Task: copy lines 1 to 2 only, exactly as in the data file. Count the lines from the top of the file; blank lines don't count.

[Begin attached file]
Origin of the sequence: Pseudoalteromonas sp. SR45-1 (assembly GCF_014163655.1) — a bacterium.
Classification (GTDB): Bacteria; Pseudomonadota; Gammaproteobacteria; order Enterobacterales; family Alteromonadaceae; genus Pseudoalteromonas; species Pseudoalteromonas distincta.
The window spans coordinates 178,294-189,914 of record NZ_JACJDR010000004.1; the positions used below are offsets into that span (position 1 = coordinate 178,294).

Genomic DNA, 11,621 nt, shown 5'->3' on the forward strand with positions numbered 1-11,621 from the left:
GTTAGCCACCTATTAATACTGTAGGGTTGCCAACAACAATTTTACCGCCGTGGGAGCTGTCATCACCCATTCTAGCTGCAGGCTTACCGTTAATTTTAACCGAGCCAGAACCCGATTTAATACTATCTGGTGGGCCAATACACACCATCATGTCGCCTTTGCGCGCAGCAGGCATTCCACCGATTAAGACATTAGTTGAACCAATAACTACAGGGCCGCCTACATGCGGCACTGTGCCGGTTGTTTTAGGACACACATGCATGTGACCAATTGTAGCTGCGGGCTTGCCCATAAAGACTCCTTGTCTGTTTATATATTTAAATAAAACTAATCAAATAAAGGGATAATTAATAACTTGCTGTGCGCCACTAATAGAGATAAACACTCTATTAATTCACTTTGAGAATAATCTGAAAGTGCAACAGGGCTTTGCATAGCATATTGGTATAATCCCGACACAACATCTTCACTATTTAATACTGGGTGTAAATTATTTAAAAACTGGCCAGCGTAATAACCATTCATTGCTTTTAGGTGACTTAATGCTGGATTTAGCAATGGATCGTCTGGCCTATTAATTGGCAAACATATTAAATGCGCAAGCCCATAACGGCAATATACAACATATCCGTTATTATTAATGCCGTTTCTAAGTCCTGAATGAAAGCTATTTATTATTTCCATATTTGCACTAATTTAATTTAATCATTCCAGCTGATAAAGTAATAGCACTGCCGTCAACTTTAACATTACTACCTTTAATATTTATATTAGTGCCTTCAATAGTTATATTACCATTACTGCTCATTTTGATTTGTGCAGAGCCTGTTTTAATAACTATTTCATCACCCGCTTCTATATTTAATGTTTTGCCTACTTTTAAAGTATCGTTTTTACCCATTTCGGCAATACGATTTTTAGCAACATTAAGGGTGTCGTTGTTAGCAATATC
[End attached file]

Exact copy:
Origin of the sequence: Pseudoalteromonas sp. SR45-1 (assembly GCF_014163655.1) — a bacterium.
Classification (GTDB): Bacteria; Pseudomonadota; Gammaproteobacteria; order Enterobacterales; family Alteromonadaceae; genus Pseudoalteromonas; species Pseudoalteromonas distincta.